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Custody: Working Through The Battles

Are you in a heated custody battle? Do you question if spending time with their father is important to children? Far too often we see fathers denied access to their children.

One of the most difficult aspects is that yes, fathers are different than mothers. They have a more difficult time filling the mother role, they have a more difficult time being nurturing or dealing with emotions. But does that make them bad? Does that mean that they shouldn’t see their children?

I’ve Decided to Divorce. Now What?

Making the decision to get a divorce isn’t easy.

You’ve built your lives together, invested so many years into the relationship and perhaps even added children to the equation. It certainly isn’t something that should be taken lightly.

If you’ve reached this point, you’re likely to be feeling understandably confused and even anxious about the future. As much as you want the marriage to end, you don’t want to hurt anyone, you don’t want it to affect your kids and aren’t entirely sure what your next step should be.

Here at Clarity Divorce, we understand this is a difficult time and you’re likely to need extra support to get through. That’s why we’ve put together a short guide that can help you through the next steps in the process, as stress-free as possible.

1. Make 110% sure that you want to divorce

Deciding to call it quits on your relationship is a big decision to make, especially if you have kids. It’s also very difficult to go back on your decision once you’ve actually taken the step of filing for divorce, let alone the emotional heartache.

That’s why you should always take your time when coming to your decision. Ask yourself questions such as;

  • Have you really exhausted all hope?
  • Have you and your partner ever spoken openly about your relationship problems?
  • Could marriage counselling help?
  • Is there any other way you could save the relationship?

If there’s even the smallest twinge of doubt, it’s important to address these feelings. You could do this alone, although you should be careful when it comes to using a journal or other written method to work through how you’re feeling. Trusted friends and family members can also be a fantastic help, as can a relationship counsellor.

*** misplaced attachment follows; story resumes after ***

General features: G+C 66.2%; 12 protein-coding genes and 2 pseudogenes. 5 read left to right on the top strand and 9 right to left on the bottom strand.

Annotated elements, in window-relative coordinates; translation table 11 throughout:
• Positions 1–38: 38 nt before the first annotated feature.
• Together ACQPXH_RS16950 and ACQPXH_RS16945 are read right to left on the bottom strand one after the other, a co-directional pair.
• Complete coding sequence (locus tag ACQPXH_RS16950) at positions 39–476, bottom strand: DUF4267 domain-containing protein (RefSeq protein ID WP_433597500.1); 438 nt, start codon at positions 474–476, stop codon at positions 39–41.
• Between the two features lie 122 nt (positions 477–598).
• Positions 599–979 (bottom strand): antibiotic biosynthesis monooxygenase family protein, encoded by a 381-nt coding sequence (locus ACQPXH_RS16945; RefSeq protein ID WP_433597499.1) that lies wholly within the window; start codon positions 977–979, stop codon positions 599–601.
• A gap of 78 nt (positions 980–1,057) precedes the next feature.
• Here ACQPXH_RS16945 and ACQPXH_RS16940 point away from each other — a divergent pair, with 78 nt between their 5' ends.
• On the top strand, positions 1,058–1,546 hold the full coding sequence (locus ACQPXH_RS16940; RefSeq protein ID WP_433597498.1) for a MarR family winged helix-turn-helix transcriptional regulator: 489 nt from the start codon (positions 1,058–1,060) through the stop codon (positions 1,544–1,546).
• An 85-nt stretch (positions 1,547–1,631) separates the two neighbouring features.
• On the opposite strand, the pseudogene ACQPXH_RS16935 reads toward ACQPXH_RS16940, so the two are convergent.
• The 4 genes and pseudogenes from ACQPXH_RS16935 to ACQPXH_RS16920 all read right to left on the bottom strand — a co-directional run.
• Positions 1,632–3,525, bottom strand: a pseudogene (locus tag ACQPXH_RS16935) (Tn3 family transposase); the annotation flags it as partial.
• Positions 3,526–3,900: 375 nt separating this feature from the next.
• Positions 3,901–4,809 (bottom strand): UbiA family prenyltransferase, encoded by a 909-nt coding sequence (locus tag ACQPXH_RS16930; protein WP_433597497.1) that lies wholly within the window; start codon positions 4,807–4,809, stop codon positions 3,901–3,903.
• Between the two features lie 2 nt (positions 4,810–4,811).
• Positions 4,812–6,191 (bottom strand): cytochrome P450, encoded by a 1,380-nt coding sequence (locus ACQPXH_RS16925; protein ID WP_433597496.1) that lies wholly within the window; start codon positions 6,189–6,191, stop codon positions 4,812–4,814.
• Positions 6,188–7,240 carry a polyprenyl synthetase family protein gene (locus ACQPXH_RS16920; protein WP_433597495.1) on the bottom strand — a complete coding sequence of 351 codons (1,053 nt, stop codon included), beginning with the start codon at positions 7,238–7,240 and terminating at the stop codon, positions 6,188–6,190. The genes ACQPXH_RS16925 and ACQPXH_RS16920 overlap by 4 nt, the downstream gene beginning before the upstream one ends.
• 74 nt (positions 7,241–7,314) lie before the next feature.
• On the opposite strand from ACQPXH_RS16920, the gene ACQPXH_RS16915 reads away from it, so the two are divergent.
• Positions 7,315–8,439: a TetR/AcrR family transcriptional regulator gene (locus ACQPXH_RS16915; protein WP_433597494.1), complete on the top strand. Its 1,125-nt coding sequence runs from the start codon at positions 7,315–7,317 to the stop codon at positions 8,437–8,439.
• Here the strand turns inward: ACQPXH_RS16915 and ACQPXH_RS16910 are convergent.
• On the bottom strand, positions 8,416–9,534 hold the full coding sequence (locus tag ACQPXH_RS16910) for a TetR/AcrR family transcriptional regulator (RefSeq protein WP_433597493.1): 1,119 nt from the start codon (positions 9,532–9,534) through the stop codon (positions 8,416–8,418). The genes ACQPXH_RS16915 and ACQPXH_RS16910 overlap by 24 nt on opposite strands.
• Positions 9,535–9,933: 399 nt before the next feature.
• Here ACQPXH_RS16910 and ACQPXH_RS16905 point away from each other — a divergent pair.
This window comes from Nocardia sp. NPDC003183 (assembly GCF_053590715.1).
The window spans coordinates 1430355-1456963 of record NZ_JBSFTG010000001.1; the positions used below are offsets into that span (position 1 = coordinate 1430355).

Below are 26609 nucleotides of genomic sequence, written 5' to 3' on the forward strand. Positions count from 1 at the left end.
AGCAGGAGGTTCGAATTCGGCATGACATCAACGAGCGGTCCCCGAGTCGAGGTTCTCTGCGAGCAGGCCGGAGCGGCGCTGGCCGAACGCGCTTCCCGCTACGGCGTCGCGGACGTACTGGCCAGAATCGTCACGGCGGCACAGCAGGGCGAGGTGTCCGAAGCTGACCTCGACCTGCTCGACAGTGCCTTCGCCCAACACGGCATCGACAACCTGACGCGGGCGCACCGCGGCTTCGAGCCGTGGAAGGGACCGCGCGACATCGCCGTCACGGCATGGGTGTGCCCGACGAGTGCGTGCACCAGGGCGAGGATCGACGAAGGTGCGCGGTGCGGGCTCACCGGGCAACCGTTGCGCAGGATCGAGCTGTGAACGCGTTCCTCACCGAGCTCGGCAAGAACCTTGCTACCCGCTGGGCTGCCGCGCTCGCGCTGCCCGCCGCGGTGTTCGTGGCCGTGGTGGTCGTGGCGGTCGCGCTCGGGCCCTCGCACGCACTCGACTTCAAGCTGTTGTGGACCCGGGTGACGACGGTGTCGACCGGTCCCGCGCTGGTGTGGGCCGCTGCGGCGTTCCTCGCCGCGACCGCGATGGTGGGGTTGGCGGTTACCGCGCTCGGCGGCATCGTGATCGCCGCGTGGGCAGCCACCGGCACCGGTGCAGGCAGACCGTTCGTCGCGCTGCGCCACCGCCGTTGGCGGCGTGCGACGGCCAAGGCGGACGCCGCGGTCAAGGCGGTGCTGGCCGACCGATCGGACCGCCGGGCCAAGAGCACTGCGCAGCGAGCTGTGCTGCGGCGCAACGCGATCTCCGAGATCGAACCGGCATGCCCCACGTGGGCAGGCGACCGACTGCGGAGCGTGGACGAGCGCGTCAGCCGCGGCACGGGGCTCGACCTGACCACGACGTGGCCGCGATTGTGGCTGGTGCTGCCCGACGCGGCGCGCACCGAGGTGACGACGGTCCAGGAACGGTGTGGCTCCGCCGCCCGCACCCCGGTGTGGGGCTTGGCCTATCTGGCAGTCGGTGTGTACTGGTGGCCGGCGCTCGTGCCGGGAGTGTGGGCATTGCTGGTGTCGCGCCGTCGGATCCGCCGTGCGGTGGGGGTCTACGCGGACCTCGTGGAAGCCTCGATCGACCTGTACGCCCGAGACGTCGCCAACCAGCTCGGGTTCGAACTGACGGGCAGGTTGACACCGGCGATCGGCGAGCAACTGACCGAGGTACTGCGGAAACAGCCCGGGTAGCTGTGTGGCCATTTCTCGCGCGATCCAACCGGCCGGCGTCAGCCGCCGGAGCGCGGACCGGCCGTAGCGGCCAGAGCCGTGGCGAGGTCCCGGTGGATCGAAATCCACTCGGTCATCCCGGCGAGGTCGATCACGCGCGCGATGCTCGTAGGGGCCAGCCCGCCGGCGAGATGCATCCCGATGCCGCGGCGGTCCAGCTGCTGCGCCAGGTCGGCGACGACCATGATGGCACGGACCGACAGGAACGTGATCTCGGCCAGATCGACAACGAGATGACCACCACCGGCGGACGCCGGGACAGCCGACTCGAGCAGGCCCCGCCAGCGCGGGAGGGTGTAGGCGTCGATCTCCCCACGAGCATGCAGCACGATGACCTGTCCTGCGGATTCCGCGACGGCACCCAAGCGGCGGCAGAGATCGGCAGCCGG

Of course, feelings of uncertainty, doubt and fear of the unknown are perfectly normal, especially if you have spent many years together.

2. What you want your life to look like after your divorce?

You should next take time to consider what you’d like your life to be like post-divorce.

Where would you be living? Who do you want to be? What do you want to do? Are there any dreams that you hope to fulfill once you’ve separated?

By taking your time to imagine that bright future that lies ahead, you’ll be able to battle through the more emotionally challenging or stressful aspects of the divorce process much more easily. You’ll see that light at the end of the tunnel, and it will give you the strength you need to get through this milestone.

3. Do your homework

Before you breathe a word about the divorce to your partner, you must get yourself as educated as possible, especially when it comes to important matters such as your finances.

Make it your priority to find out about:

  • Cash in your accounts
  • Credit cards
  • Debt
  • Mortgages
  • Savings
  • Investments

Then do some number crunching and figure out where you might stand. Will you really be able to cover your rent, grocery bills and other expenses when you live on your own? Or would you need to make changes in order to afford a ‘single’ life?

Once you’ve done this, make copies of all these documents and any other important papers and file them away somewhere safe. However reasonable your partner may seem, there is a chance that he or she could freak out and lock you out of your accounts. Don’t let that happen.

It’s also worth considering putting a small amount of money aside to help you get through the divorce, especially if your partner does take the news badly.